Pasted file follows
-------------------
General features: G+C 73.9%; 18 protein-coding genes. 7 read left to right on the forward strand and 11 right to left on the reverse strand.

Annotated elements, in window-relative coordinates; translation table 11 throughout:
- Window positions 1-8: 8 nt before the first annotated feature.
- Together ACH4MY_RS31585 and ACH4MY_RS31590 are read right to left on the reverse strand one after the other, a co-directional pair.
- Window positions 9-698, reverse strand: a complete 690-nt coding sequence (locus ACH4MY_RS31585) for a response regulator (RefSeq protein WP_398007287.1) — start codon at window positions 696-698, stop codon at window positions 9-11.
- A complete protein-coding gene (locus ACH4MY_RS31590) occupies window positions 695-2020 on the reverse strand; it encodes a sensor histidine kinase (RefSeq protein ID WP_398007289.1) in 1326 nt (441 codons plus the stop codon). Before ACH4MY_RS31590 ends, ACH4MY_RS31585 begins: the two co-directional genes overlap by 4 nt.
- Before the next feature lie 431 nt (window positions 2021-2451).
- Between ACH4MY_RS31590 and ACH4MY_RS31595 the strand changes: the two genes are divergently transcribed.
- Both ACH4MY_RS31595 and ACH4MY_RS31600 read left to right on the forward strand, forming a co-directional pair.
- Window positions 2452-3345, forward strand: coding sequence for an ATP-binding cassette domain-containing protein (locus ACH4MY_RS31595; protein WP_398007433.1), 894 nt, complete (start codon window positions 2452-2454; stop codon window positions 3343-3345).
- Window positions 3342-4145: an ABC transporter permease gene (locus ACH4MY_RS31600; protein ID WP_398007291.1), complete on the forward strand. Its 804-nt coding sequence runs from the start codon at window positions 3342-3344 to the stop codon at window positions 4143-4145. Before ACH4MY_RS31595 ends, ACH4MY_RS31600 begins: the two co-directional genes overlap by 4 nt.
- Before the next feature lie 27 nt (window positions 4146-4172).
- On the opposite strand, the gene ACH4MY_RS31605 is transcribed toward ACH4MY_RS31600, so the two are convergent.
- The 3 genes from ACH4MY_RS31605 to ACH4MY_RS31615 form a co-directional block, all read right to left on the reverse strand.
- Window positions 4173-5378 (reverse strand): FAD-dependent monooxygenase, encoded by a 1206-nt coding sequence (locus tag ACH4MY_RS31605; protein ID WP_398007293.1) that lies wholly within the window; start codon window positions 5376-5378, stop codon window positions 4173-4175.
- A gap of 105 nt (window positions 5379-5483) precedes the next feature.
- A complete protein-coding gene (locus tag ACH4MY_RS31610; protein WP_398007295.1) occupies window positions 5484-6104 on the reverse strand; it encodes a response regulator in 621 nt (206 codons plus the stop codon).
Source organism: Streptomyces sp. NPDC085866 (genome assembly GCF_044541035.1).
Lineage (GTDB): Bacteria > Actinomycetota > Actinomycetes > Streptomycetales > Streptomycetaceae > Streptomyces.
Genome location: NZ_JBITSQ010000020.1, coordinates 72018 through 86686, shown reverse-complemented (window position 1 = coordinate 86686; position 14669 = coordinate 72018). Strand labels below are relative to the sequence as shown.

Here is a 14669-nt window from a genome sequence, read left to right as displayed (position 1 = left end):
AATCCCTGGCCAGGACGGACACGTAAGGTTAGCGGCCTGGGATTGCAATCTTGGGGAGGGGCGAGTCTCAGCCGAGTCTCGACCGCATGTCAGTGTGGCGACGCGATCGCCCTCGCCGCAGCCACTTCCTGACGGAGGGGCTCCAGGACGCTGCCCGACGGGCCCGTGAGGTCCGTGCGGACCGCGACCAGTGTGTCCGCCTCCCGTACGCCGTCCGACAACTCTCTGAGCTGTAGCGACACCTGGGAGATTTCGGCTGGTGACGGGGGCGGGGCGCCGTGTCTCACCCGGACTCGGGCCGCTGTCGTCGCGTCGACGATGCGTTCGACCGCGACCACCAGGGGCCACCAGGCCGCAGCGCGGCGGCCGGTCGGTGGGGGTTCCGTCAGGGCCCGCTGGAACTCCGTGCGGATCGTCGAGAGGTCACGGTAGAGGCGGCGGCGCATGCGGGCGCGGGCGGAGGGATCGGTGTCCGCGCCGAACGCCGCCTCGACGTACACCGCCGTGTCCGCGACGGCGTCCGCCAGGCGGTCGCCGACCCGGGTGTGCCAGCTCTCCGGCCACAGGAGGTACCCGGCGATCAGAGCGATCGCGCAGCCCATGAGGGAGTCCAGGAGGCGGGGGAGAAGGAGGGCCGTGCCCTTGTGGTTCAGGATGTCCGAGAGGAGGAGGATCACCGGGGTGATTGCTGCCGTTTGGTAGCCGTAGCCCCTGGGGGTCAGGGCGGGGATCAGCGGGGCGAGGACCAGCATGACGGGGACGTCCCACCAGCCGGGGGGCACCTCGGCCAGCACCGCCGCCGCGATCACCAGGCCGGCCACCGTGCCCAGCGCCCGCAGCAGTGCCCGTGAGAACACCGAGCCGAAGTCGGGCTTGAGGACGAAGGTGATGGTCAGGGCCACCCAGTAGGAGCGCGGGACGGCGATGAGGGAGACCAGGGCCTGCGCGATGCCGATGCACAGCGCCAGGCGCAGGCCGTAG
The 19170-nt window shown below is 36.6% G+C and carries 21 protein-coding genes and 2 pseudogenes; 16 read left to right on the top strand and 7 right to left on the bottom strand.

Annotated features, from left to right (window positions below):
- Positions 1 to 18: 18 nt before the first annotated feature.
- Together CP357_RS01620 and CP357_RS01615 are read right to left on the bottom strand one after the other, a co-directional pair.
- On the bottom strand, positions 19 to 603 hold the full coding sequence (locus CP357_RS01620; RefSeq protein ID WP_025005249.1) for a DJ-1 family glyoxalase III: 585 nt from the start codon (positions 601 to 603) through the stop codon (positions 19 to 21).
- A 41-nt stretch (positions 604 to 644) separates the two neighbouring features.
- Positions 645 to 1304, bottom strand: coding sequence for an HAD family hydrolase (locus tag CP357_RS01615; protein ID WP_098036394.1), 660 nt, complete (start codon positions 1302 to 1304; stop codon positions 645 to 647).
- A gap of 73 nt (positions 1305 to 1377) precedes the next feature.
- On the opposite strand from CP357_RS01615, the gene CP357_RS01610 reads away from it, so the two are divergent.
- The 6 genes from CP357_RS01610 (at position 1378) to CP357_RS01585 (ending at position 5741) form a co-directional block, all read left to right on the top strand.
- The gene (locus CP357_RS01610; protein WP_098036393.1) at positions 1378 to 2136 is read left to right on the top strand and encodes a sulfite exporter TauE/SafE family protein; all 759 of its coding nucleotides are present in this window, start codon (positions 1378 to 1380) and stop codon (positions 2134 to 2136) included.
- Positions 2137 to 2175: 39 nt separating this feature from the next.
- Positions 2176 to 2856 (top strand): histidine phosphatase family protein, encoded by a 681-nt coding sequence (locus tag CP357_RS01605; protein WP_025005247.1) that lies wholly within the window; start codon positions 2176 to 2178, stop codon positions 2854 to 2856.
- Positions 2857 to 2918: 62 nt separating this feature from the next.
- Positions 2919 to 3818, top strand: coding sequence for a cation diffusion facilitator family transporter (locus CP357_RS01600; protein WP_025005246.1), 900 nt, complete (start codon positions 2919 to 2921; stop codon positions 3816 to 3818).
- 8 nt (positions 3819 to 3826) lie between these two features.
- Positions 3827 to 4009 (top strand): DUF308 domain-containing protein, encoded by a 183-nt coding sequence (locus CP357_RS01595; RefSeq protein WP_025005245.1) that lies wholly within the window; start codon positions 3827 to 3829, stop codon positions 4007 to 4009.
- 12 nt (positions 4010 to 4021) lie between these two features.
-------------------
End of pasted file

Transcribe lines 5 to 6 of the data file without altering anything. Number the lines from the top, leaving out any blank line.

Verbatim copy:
- Window positions 9-698, reverse strand: a complete 690-nt coding sequence (locus ACH4MY_RS31585) for a response regulator (RefSeq protein WP_398007287.1) — start codon at window positions 696-698, stop codon at window positions 9-11.
- A complete protein-coding gene (locus ACH4MY_RS31590) occupies window positions 695-2020 on the reverse strand; it encodes a sensor histidine kinase (RefSeq protein ID WP_398007289.1) in 1326 nt (441 codons plus the stop codon). Before ACH4MY_RS31590 ends, ACH4MY_RS31585 begins: the two co-directional genes overlap by 4 nt.